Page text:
A new Morning Consult poll asks voters across the political spectrum how passionate they are about voting in November’s midterm. Answer: Very.
“More than eight in ten voters (83 percent) say they are motivated to vote in the upcoming midterms,” Morning Consult reports. That’s up from three-fourths (76 percent) who said they were and 72 percent said the same last December.
The “Very Likely to Vote” number is high on both sides of the aisle:
But talking about voting isn’t the same as showing up. What’s turn out been like in the 2018 primaries?
According to Pew Research, it’s way up:
“Turnout has surged in the 31 states that held their congressional primaries as of July 27th– particularly among Democrats,” they report. “In those states, nearly 13.6 million people – or 10.1% of registered voters – have voted in Democratic primaries for the U.S. House of Representatives. By the same point in the 2014 midterm election cycle, fewer than 7.4 million people – or 6% of registered voters – had cast ballots in Democratic House primaries.”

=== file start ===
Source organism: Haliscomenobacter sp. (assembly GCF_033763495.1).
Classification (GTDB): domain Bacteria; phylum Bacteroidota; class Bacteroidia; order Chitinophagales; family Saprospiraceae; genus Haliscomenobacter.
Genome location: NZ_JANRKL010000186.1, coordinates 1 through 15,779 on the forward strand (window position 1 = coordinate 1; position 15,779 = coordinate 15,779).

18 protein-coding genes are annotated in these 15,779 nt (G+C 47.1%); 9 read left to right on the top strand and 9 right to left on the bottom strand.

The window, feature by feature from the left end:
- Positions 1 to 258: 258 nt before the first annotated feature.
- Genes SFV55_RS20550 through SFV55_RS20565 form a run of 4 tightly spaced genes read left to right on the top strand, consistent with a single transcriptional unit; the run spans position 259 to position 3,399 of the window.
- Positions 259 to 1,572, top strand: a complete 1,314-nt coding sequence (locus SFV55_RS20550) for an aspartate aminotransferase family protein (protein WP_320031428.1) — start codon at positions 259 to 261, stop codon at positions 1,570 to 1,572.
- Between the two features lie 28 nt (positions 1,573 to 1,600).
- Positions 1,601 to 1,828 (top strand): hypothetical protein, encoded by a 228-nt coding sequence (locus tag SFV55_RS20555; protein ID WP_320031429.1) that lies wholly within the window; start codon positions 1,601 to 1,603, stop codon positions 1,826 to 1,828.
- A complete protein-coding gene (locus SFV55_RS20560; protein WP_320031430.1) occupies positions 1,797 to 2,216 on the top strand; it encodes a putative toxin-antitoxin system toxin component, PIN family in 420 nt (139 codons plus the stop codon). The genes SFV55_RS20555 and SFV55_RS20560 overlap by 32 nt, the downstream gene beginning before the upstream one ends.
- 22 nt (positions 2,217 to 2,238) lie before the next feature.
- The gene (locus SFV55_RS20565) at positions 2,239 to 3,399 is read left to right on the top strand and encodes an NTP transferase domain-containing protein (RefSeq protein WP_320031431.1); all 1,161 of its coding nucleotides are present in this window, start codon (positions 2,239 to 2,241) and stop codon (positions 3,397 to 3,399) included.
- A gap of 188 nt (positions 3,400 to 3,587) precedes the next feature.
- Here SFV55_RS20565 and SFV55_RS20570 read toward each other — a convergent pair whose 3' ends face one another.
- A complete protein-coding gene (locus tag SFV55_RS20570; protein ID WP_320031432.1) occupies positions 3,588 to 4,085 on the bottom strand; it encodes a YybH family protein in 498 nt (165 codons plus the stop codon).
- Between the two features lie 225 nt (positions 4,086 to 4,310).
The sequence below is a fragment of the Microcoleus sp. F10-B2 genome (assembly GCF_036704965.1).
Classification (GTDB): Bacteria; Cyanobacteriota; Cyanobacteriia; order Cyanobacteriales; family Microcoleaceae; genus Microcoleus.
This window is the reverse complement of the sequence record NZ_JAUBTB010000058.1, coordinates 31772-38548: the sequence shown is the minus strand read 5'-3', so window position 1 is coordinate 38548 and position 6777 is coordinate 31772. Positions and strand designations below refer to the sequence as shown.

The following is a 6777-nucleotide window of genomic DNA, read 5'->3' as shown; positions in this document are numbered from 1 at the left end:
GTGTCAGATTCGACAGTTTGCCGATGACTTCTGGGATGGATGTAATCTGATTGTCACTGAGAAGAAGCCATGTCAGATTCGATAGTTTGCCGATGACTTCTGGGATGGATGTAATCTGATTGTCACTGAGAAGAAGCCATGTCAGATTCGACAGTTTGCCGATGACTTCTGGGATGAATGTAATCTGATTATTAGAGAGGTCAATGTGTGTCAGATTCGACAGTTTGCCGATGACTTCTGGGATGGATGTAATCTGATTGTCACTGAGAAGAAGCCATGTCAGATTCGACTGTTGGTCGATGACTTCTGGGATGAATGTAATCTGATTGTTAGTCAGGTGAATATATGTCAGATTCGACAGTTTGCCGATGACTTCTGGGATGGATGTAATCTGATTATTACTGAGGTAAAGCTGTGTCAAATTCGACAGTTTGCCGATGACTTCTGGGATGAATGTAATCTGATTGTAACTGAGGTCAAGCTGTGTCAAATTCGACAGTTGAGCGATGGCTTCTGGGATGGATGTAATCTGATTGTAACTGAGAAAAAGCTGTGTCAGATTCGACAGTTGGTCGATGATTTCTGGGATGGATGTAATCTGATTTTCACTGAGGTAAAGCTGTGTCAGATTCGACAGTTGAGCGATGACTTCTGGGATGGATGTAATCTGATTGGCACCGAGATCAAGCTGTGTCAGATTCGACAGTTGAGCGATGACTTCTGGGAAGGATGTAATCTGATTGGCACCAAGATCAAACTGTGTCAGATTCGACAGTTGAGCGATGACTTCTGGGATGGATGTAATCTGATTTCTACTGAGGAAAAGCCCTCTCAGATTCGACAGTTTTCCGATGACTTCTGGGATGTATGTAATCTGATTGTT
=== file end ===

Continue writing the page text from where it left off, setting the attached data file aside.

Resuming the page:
Is the high turnout for Democrats as sign that they are more motivated than Republicans? Perhaps. But as Pew notes, there have also been more Democratic primaries with more candidates running in them. More candidates tend to drive up turnout.
For example, 10 incumbent Democratic senators in states carried by Trump have inspired a series of competitive GOP primaries among Republican challengers. Check out the partisan turnout increase in the Senate vs other races:
In New Hampshire, these trends bode well for Democrats running for Congress–including the hotly-contested NH-01 race; and for incumbent GOP Governor Chris Sununu, who needs the GOP base to turn out and come close to matching the Democrats to help him ride the likely “blue wave.”